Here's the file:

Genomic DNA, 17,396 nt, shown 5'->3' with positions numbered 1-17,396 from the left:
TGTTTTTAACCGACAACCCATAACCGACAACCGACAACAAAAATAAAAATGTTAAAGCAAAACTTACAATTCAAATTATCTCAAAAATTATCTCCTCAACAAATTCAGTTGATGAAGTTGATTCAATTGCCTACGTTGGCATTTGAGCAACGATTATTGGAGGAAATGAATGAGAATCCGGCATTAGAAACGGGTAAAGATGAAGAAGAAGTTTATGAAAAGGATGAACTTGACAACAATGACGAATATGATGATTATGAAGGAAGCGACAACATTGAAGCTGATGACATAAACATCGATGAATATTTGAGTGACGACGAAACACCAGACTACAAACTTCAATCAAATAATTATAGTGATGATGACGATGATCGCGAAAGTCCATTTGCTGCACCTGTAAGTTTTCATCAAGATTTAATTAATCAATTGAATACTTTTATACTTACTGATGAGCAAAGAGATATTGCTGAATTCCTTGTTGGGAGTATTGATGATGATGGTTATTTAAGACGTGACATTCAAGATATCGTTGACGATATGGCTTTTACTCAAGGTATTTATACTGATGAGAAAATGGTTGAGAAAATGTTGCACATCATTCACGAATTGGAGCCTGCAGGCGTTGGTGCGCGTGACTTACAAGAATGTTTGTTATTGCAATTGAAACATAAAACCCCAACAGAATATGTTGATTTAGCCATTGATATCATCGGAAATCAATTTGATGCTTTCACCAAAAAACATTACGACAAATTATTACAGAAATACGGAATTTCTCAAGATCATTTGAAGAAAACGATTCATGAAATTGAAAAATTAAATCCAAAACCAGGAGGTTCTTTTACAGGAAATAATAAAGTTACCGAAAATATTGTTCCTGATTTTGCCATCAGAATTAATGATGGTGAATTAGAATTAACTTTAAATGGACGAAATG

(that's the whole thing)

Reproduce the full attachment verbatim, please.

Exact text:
Genomic DNA, 17,396 nt, shown 5'->3' with positions numbered 1-17,396 from the left:
TGTTTTTAACCGACAACCCATAACCGACAACCGACAACAAAAATAAAAATGTTAAAGCAAAACTTACAATTCAAATTATCTCAAAAATTATCTCCTCAACAAATTCAGTTGATGAAGTTGATTCAATTGCCTACGTTGGCATTTGAGCAACGATTATTGGAGGAAATGAATGAGAATCCGGCATTAGAAACGGGTAAAGATGAAGAAGAAGTTTATGAAAAGGATGAACTTGACAACAATGACGAATATGATGATTATGAAGGAAGCGACAACATTGAAGCTGATGACATAAACATCGATGAATATTTGAGTGACGACGAAACACCAGACTACAAACTTCAATCAAATAATTATAGTGATGATGACGATGATCGCGAAAGTCCATTTGCTGCACCTGTAAGTTTTCATCAAGATTTAATTAATCAATTGAATACTTTTATACTTACTGATGAGCAAAGAGATATTGCTGAATTCCTTGTTGGGAGTATTGATGATGATGGTTATTTAAGACGTGACATTCAAGATATCGTTGACGATATGGCTTTTACTCAAGGTATTTATACTGATGAGAAAATGGTTGAGAAAATGTTGCACATCATTCACGAATTGGAGCCTGCAGGCGTTGGTGCGCGTGACTTACAAGAATGTTTGTTATTGCAATTGAAACATAAAACCCCAACAGAATATGTTGATTTAGCCATTGATATCATCGGAAATCAATTTGATGCTTTCACCAAAAAACATTACGACAAATTATTACAGAAATACGGAATTTCTCAAGATCATTTGAAGAAAACGATTCATGAAATTGAAAAATTAAATCCAAAACCAGGAGGTTCTTTTACAGGAAATAATAAAGTTACCGAAAATATTGTTCCTGATTTTGCCATCAGAATTAATGATGGTGAATTAGAATTAACTTTAAATGGACGAAATG